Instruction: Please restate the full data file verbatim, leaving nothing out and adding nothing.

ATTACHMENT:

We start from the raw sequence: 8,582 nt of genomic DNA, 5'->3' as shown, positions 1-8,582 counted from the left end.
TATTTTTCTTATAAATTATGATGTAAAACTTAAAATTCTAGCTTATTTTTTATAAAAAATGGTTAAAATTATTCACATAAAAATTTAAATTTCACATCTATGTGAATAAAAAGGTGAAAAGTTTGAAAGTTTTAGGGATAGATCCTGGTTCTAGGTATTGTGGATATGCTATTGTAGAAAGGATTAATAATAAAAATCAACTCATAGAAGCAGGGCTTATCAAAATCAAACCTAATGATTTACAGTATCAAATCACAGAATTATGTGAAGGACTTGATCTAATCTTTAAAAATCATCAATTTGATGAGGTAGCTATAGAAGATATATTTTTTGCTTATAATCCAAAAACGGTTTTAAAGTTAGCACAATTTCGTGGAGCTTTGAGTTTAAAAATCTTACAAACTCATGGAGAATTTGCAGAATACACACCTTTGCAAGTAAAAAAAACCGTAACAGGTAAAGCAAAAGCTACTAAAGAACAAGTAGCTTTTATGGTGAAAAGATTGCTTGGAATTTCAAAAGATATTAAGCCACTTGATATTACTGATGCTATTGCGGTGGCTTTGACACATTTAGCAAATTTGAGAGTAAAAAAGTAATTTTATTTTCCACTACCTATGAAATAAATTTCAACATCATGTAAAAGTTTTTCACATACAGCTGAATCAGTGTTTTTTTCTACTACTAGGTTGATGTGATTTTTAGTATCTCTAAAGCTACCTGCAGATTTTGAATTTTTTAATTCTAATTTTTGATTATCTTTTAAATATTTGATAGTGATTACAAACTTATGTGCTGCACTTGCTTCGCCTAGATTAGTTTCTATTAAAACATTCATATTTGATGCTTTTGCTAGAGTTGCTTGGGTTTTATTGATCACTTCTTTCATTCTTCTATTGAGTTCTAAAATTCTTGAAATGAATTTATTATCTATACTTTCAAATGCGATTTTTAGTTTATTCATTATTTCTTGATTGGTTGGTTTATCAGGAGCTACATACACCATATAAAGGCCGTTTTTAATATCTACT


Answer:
We start from the raw sequence: 8,582 nt of genomic DNA, 5'->3' as shown, positions 1-8,582 counted from the left end.
TATTTTTCTTATAAATTATGATGTAAAACTTAAAATTCTAGCTTATTTTTTATAAAAAATGGTTAAAATTATTCACATAAAAATTTAAATTTCACATCTATGTGAATAAAAAGGTGAAAAGTTTGAAAGTTTTAGGGATAGATCCTGGTTCTAGGTATTGTGGATATGCTATTGTAGAAAGGATTAATAATAAAAATCAACTCATAGAAGCAGGGCTTATCAAAATCAAACCTAATGATTTACAGTATCAAATCACAGAATTATGTGAAGGACTTGATCTAATCTTTAAAAATCATCAATTTGATGAGGTAGCTATAGAAGATATATTTTTTGCTTATAATCCAAAAACGGTTTTAAAGTTAGCACAATTTCGTGGAGCTTTGAGTTTAAAAATCTTACAAACTCATGGAGAATTTGCAGAATACACACCTTTGCAAGTAAAAAAAACCGTAACAGGTAAAGCAAAAGCTACTAAAGAACAAGTAGCTTTTATGGTGAAAAGATTGCTTGGAATTTCAAAAGATATTAAGCCACTTGATATTACTGATGCTATTGCGGTGGCTTTGACACATTTAGCAAATTTGAGAGTAAAAAAGTAATTTTATTTTCCACTACCTATGAAATAAATTTCAACATCATGTAAAAGTTTTTCACATACAGCTGAATCAGTGTTTTTTTCTACTACTAGGTTGATGTGATTTTTAGTATCTCTAAAGCTACCTGCAGATTTTGAATTTTTTAATTCTAATTTTTGATTATCTTTTAAATATTTGATAGTGATTACAAACTTATGTGCTGCACTTGCTTCGCCTAGATTAGTTTCTATTAAAACATTCATATTTGATGCTTTTGCTAGAGTTGCTTGGGTTTTATTGATCACTTCTTTCATTCTTCTATTGAGTTCTAAAATTCTTGAAATGAATTTATTATCTATACTTTCAAATGCGATTTTTAGTTTATTCATTATTTCTTGATTGGTTGGTTTATCAGGAGCTACATACACCATATAAAGGCCGTTTTTAATATCTACT